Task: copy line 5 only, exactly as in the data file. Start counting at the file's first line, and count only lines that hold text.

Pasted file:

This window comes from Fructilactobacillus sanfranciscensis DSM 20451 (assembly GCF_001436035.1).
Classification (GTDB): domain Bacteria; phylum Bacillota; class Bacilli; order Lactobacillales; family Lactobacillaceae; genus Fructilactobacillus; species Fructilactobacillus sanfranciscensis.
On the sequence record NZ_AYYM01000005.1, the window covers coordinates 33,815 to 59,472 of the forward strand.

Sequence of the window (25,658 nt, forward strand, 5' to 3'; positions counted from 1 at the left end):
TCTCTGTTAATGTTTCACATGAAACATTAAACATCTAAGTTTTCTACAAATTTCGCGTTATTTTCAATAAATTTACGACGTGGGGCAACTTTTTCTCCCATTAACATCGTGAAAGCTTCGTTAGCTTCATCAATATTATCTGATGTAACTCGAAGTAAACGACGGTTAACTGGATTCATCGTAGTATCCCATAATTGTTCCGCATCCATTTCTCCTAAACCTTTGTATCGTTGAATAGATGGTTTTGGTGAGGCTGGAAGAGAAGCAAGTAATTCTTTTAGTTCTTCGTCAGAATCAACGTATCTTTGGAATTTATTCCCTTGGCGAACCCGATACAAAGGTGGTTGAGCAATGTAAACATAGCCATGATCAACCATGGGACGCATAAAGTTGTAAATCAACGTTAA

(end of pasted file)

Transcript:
TCTCTGTTAATGTTTCACATGAAACATTAAACATCTAAGTTTTCTACAAATTTCGCGTTATTTTCAATAAATTTACGACGTGGGGCAACTTTTTCTCCCATTAACATCGTGAAAGCTTCGTTAGCTTCATCAATATTATCTGATGTAACTCGAAGTAAACGACGGTTAACTGGATTCATCGTAGTATCCCATAATTGTTCCGCATCCATTTCTCCTAAACCTTTGTATCGTTGAATAGATGGTTTTGGTGAGGCTGGAAGAGAAGCAAGTAATTCTTTTAGTTCTTCGTCAGAATCAACGTATCTTTGGAATTTATTCCCTTGGCGAACCCGATACAAAGGTGGTTGAGCAATGTAAACATAGCCATGATCAACCATGGGACGCATAAAGTTGTAAATCAACGTTAA